An unmanned drone crashed on a South Korean island near a disputed maritime border with North Korea, a South Korean defence ministry official said on Tuesday, triggering an investigation into whether the aircraft was from the North.
The drone fell on Baengnyeong island on Monday (local time), when North Korea fired hundreds of artillery rounds in seas close to a disputed maritime line.
That triggered a similar show of strength from South Korea in response.
The South Korean military was trying to verify where the drone had come from and what its purpose might have been, and was also looking into any possible link to North Korea’s espionage operations, the military official said.
The official, who asked not to be identified, did not give any further details.
North Korea fired more than 100 artillery rounds into South Korean waters as part of a drill on Monday (local time), prompting the South to fire back.
The exercise appeared to be more sabre-rattling from Pyongyang rather than the start of a military standoff.
Yonhap News Agency, quoting an unidentified South Korean government official, reported that the drone was 2-3 metres long and comprised a Japanese engine and Chinese parts, as well as a small camera.
Yonhap also said the drone was similar to another found in a border city late last month.
North Korea released TV footage last year of practice drones that had been modified to crash into pre-determined targets but it is not believed to operate drones capable of air strikes or long-range surveillance flights.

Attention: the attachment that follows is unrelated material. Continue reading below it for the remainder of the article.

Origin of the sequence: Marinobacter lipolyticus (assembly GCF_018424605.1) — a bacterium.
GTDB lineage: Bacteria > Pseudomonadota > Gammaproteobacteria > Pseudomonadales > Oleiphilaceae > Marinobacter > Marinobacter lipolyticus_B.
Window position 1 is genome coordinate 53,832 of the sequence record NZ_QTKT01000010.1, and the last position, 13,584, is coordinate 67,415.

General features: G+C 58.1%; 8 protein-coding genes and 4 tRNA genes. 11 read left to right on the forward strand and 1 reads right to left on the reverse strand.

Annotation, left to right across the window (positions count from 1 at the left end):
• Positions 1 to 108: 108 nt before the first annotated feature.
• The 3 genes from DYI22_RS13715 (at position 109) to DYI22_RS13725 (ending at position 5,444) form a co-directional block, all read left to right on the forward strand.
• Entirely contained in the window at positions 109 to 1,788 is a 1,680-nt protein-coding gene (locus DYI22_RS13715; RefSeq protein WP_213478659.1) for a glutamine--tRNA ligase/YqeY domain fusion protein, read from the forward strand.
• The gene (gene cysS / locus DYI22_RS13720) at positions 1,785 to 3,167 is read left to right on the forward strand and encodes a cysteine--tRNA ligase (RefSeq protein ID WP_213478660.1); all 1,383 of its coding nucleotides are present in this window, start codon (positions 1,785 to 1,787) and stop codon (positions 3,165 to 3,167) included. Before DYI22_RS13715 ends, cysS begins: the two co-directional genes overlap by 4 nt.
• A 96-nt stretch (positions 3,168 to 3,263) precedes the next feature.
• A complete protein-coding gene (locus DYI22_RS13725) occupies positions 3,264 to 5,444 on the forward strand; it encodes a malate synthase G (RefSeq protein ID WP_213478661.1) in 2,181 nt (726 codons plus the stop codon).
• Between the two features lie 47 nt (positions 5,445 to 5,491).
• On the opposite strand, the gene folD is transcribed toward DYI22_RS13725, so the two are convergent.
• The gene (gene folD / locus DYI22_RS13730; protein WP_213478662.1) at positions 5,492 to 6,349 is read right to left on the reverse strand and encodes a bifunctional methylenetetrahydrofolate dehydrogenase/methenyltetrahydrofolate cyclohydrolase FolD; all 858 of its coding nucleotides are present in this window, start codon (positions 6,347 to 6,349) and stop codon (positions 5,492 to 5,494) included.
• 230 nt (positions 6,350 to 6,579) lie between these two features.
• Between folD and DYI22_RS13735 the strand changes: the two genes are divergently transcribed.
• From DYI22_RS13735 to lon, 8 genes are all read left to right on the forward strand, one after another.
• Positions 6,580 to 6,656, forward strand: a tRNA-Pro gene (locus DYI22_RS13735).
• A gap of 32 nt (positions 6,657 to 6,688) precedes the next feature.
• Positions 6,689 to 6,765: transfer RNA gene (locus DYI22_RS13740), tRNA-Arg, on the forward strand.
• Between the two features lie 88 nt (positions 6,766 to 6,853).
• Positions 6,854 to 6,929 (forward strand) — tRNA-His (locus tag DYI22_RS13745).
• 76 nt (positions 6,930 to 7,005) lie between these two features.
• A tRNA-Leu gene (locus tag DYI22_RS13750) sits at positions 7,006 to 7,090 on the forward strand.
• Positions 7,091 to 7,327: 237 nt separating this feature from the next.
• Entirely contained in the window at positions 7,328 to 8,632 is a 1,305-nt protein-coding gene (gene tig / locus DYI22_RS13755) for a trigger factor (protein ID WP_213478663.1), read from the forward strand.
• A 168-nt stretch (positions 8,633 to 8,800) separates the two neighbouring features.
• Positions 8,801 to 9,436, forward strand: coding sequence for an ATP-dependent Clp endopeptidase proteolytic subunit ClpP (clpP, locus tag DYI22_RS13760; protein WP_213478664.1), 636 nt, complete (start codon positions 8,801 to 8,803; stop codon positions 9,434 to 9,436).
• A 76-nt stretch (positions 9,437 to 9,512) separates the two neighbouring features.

Small, commercially available remote-controlled aircraft can be modified to carry video cameras and other surveillance equipment.
The two Koreas last night fired hundreds of artillery shells into each other's waters, after Pyongyang's sudden announcement that it would conduct live-fire drills in seven areas north of the disputed maritime boundary.
North Korea ripped through 500 rounds of artillery shells over more than three hours, about 100 of which fell south of the sea boundary, officials said. South Korea responded with 300 shells of its own.
There's been a recent increase in threatening rhetoric from Pyongyang and a series of North Korean rocket and ballistic missile launches considered acts of protest against annual military exercises by Seoul and Washington.
The North calls the South Korea-US drills a rehearsal for invasion; the allies say they're routine and defensive.
In Washington, White House spokesman Jonathan Lalley called North Korea's actions "dangerous and provocative" and said they would further aggravate tensions in the region.